Subaru's new recall for 2019 Legacy and Outback puts the focus back on welds

Like the previous recall, affected owners can request a fresh replacement vehicle.

Andrew Krok Reviews Editor / Cars
Cars are Andrew's jam, as is strawberry. After spending years as a regular ol' car fanatic, he started working his way through the echelons of the automotive industry, starting out as social-media director of a small European-focused garage outside of Chicago. From there, he moved to the editorial side, penning several written features in Total 911 Magazine before becoming a full-time auto writer, first for a local Chicago outlet and then for CNET Cars.
Andrew Krok
2 min read
Enlarge Image

Unlike the Ascent recall for missing welds, these vehicles can be repaired.

Nick Miotke/Roadshow

Last year, Subaru recalled 293 Ascent SUVs for missing spot welds on the B-pillar, offering complete replacement vehicles for the nine owners who actually collected cars before the defect was found -- the rest were put to an early death. Now, it appears Subaru has another similar recall on its hands, although these vehicles can actually be fixed.

Subaru has issued a recall for 2,107 examples of the 2019 and 2019 crossover. The vehicles carry build dates between May 31 and June 6, 2019. It's noted in the recall documents that Subaru expects only 12% of the recalled vehicles to carry the defect, and a Subaru spokesperson told The Detroit Bureau that maybe only a dozen vehicles or so actually made it to consumers before the problem was discovered.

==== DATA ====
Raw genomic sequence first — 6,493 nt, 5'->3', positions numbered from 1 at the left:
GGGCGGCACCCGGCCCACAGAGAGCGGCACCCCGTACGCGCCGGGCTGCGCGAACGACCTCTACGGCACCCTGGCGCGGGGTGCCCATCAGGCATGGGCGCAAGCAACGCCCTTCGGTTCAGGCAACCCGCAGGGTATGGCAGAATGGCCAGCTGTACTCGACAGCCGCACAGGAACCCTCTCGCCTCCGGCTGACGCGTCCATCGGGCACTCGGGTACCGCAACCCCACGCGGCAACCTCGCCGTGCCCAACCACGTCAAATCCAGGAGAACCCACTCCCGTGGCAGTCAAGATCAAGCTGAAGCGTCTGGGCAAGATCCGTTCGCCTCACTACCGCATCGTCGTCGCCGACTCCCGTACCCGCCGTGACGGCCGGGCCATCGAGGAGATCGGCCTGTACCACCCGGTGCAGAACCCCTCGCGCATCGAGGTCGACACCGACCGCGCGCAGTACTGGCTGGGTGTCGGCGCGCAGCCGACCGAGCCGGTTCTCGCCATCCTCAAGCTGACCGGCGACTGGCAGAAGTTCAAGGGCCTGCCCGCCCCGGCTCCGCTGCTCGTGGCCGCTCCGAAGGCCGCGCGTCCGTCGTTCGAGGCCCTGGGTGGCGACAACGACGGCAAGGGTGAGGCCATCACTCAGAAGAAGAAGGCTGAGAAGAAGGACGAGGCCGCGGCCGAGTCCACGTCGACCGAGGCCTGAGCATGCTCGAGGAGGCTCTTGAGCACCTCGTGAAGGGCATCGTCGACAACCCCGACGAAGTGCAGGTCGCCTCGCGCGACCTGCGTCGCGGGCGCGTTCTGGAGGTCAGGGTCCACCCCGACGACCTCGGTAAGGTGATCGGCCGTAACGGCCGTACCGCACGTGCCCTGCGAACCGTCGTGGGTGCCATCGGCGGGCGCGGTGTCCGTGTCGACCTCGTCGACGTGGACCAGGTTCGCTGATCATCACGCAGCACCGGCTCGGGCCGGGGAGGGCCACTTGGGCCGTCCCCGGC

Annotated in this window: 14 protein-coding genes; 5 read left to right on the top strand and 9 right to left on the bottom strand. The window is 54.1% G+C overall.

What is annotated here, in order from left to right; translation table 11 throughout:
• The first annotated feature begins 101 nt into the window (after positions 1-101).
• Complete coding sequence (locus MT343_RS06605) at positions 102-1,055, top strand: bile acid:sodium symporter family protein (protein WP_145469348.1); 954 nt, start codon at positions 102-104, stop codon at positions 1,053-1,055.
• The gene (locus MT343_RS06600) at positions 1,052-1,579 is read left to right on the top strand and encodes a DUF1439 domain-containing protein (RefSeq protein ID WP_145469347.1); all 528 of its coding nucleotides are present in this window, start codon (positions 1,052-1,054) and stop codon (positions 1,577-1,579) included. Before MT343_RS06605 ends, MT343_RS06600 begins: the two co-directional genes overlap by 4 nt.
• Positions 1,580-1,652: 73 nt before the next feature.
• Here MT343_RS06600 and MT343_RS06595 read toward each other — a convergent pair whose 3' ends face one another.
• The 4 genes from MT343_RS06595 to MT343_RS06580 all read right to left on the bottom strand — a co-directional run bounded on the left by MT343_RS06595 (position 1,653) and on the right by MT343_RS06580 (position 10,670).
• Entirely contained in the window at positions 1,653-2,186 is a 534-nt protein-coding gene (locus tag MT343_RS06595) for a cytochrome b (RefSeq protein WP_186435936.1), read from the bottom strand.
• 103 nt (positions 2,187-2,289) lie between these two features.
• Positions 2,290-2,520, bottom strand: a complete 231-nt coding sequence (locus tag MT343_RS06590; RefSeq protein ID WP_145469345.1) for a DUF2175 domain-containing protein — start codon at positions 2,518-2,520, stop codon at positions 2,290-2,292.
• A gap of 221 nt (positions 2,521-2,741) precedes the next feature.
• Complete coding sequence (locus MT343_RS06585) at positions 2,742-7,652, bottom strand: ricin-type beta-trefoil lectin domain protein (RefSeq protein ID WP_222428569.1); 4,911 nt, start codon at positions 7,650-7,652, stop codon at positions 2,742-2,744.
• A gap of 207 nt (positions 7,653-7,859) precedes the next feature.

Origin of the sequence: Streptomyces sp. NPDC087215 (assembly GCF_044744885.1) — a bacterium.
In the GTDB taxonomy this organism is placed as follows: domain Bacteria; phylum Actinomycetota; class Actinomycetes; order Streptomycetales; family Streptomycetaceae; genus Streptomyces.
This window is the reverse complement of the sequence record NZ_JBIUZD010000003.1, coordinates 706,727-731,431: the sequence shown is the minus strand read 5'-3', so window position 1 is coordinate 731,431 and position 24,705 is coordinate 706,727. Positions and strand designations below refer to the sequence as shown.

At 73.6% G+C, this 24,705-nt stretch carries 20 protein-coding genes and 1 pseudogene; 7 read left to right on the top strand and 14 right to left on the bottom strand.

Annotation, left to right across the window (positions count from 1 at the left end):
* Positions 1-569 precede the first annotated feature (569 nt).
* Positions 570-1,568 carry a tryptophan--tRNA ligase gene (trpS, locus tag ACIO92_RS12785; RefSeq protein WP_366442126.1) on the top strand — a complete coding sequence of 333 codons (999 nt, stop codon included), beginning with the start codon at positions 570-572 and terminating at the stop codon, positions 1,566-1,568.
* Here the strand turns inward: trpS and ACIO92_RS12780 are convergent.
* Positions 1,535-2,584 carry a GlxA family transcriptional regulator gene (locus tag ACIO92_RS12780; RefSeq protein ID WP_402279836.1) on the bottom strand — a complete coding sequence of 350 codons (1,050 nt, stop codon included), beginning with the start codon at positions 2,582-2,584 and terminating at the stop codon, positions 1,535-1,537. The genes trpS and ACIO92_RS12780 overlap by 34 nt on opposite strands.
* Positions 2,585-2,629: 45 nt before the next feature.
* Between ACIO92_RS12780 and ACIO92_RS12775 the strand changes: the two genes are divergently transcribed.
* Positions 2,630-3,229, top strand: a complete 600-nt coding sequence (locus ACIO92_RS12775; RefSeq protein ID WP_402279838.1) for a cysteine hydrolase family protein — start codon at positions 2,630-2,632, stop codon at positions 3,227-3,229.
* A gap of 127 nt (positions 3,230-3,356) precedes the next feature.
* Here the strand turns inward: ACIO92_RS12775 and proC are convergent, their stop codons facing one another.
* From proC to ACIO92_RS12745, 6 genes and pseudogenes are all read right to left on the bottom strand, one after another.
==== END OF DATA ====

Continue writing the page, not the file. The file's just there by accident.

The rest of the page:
The issue stems from spot welds located below the cowl panel. These welds may have been improperly applied, thanks to a spot-welder tip that may have been cleaned and reshaped incorrectly. The bad welds may contribute to a reduction in overall body strength, which could increase the risk of injury in a crash.

Subaru discovered the issue at its US production plant after a body shop employee "heard an abnormal noise from the duct area," according to documents filed with NHTSA. The very next day, Subaru's supplier found the root cause, and within a couple weeks, Subaru had determined the population to recall and had initiated the recall itself.

The small handful of buyers who have the recalled vehicles will have to return to the dealership. If technicians determine the car has an insufficient weld, the owner will have three options: The owner can receive a fresh replacement, Subaru can buy the car back from the owner or the vehicle can be returned to the manufacturing facility for repair. Subaru told The Detroit Bureau that the buyback and replacement options are less time-consuming for owners, which is why Subaru isn't only suggesting repair. The vehicles that have not yet been sold will be inspected, repaired and prepped for sale.

2019 Subaru Legacy 2.5i Sport: Rich in features, but not in style

See all photos
Watch this: 2018 Subaru Legacy 2.5i Sport: A competent but plain midsize sedan